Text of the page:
Traeen, B. (2003). Effects of an Intervention to Prevent Unwanted Pregnancy in Adolescents. A Randomized, Prospective Study from Norland County, Norway, 1999-2001

Article excerpt

Journal of Community & Applied Social Psychology, 13, 207-223.

The social context in which sexual health education is provided to adolescents differs markedly between the North American and Scandinavian cultures. For example, as Traeen observes,

   In Nordic culture, adolescent sexuality is
   socially accepted on the condition that the
   young man and woman are in a committed
   relationship and have taken a common
   responsibility for use of contraception ... It is
   the responsible and not the passionate aspects
   of sexuality that are idealized in the Nordic
   context. This means that even in passionate
   contexts the ideal is to act responsibly and
   use contraception (p. 208).

Although such attitudes may be seen as relatively progressive in comparison to North American culture, Norway is considered relatively conservative in comparison to other Scandinavian countries and the Netherlands in particular. This can be seen in the comparatively low levels of sex education provided in Norwegian schools. According to the author, approximately a quarter of sexually active Norwegian teenagers do not use contraception. The objective of the author's study was to evaluate the impact of providing teachers and secondary school students with a sex education curriculum book for use in the classroom. The main chapter titles of the book, translated from Norwegian, were as follows: (1) Being Young, (2) Sexuality, (3) Sexual Development, (4) Becoming Aroused, (5) To Enjoy Sex With Myself, (6) Who Do I Fall in Love With, and Who Makes Me Aroused, (7) I and the Others, (8) Becoming a Couple, (9) Living Together, (10) Touching and Being Touched, (11) Contraception, (12) Abortion, (13) Sexually Transmitted Diseases, and (14) When Sex and Life Together Become Difficult.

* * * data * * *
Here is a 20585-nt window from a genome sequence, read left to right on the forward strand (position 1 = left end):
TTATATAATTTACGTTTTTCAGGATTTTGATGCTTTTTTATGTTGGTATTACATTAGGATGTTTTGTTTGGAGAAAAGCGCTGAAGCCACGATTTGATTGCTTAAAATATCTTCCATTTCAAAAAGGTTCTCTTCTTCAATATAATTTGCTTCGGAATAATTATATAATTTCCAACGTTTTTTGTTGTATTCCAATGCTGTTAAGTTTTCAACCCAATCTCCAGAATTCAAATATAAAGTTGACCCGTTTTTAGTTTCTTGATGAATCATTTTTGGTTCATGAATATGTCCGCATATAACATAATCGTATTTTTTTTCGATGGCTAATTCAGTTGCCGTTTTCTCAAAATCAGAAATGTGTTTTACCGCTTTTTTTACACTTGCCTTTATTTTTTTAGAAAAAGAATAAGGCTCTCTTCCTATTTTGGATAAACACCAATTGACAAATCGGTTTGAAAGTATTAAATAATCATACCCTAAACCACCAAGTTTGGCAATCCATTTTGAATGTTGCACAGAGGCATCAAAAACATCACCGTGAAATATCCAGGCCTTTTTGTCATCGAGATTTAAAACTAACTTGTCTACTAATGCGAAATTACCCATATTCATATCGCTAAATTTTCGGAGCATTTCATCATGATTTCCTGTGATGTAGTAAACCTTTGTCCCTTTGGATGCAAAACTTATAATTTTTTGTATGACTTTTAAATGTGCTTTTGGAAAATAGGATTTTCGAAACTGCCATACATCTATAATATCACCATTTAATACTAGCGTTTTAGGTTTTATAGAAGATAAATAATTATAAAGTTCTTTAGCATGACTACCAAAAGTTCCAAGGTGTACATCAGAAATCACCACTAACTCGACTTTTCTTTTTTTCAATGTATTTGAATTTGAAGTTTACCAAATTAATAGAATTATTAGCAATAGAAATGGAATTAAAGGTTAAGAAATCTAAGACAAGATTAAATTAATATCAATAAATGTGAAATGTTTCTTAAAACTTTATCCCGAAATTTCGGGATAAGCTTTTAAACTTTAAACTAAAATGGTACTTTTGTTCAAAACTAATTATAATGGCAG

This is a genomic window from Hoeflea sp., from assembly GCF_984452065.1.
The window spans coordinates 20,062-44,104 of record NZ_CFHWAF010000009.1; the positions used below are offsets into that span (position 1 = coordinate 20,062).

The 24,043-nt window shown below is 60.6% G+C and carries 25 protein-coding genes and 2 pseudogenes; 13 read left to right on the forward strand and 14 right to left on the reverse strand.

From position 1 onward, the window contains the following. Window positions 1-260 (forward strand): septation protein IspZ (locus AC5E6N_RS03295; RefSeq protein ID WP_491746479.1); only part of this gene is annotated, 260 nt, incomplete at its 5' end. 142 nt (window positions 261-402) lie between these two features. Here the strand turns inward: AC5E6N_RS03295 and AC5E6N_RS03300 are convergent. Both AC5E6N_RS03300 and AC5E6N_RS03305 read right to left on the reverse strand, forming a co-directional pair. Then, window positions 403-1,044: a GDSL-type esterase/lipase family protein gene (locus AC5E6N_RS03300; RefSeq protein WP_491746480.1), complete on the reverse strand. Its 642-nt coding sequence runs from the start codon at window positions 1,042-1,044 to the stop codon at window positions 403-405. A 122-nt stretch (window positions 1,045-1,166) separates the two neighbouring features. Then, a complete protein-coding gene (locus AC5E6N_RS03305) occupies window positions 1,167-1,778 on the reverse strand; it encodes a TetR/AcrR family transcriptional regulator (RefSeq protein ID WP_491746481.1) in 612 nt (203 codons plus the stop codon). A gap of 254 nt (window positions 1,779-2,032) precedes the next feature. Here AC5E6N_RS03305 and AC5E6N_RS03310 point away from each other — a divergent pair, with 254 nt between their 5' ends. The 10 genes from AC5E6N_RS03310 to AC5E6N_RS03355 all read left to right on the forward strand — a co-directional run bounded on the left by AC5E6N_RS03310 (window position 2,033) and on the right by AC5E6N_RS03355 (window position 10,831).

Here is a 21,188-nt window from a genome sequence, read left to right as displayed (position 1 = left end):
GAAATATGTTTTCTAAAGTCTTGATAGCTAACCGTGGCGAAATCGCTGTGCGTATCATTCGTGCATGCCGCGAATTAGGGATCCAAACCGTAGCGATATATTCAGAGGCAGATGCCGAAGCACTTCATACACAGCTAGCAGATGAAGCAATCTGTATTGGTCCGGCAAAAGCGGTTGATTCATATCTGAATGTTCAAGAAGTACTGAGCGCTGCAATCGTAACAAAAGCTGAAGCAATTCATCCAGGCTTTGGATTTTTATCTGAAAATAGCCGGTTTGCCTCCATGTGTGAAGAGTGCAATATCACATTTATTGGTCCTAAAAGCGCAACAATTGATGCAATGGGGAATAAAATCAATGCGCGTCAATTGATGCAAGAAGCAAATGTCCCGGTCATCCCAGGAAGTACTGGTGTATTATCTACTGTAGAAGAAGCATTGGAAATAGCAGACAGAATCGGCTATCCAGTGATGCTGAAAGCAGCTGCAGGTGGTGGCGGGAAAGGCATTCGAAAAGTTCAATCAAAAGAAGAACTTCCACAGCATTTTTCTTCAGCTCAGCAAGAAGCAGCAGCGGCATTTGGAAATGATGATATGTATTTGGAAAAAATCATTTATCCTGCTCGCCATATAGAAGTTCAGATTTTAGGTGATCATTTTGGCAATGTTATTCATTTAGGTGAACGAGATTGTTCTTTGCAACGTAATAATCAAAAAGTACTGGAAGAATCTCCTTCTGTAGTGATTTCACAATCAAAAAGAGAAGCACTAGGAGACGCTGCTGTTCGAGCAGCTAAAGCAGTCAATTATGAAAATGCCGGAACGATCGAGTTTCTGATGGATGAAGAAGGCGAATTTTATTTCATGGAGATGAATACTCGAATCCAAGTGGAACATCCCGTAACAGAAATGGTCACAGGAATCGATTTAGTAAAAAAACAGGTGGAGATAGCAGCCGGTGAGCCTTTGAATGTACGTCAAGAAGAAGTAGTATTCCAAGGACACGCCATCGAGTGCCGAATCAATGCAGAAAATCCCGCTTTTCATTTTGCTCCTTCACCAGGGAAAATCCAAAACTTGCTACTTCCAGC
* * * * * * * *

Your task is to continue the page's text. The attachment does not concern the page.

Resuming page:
Fifty-four schools in northern Norway participated in the study with 38 schools receiving the curriculum books and 36 serving as controls. Subjects were male and female students aged 15-16. A Solomon four-group design was used to measure the impact of the intervention. The 99-item questionnaire assessed various aspects of sexuality and emphasized contraceptive use. Prior to the distribution of the books, a pre-test was conducted in October/ November 1999 and a post-test was conducted in May 2000. …